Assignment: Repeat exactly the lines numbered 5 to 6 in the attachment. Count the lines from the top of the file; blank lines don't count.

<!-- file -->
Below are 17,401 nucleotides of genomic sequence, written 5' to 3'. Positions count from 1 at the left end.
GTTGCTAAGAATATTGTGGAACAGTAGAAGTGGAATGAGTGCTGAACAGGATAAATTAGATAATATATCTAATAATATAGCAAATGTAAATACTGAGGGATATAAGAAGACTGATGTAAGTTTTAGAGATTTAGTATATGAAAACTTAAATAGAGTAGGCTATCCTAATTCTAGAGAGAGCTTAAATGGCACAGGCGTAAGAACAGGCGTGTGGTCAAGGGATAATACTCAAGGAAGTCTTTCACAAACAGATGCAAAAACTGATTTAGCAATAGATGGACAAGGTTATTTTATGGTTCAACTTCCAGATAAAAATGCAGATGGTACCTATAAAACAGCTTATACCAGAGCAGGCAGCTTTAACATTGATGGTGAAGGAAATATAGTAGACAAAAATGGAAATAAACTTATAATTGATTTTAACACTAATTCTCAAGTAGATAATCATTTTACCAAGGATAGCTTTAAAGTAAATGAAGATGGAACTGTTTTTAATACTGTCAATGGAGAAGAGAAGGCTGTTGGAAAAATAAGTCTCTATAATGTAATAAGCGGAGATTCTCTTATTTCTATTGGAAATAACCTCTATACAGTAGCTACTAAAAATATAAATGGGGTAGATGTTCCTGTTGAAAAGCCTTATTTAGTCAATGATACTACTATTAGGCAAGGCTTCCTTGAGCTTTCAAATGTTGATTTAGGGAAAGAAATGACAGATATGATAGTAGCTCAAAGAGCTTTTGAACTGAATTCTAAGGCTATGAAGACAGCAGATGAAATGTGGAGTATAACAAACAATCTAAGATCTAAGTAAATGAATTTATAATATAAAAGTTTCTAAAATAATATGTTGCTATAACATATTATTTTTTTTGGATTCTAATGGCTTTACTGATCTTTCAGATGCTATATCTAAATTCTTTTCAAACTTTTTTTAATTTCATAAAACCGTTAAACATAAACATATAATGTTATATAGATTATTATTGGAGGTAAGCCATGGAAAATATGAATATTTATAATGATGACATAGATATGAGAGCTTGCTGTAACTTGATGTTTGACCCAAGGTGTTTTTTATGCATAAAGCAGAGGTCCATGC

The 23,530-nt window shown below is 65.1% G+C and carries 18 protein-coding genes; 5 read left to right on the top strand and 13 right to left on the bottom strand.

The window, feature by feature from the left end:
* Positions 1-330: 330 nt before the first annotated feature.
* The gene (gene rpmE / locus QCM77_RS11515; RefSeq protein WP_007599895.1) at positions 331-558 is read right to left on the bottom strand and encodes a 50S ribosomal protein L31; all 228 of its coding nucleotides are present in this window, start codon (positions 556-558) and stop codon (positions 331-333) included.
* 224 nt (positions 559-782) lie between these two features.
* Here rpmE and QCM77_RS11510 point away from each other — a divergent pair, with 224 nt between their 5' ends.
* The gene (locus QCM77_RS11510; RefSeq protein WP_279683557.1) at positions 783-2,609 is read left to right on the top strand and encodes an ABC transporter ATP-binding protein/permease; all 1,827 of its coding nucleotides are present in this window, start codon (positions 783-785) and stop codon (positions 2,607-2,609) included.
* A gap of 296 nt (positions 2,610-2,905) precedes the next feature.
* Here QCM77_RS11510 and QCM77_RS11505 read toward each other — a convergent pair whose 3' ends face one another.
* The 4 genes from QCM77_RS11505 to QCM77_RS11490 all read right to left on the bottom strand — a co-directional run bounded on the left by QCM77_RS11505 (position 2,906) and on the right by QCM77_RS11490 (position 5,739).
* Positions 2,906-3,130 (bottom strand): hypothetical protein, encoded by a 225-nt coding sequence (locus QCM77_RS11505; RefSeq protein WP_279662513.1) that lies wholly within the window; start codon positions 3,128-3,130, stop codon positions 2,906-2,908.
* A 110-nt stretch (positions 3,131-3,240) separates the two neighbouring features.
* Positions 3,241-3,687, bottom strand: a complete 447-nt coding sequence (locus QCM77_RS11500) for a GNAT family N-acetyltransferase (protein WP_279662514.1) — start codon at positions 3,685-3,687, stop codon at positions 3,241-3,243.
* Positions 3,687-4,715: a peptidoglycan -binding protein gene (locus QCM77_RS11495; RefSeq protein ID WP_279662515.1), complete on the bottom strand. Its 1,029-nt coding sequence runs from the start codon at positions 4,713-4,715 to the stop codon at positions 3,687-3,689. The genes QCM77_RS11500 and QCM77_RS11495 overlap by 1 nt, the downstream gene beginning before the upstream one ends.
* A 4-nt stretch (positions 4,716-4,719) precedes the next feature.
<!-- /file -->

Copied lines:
* Positions 1-330: 330 nt before the first annotated feature.
* The gene (gene rpmE / locus QCM77_RS11515; RefSeq protein WP_007599895.1) at positions 331-558 is read right to left on the bottom strand and encodes a 50S ribosomal protein L31; all 228 of its coding nucleotides are present in this window, start codon (positions 556-558) and stop codon (positions 331-333) included.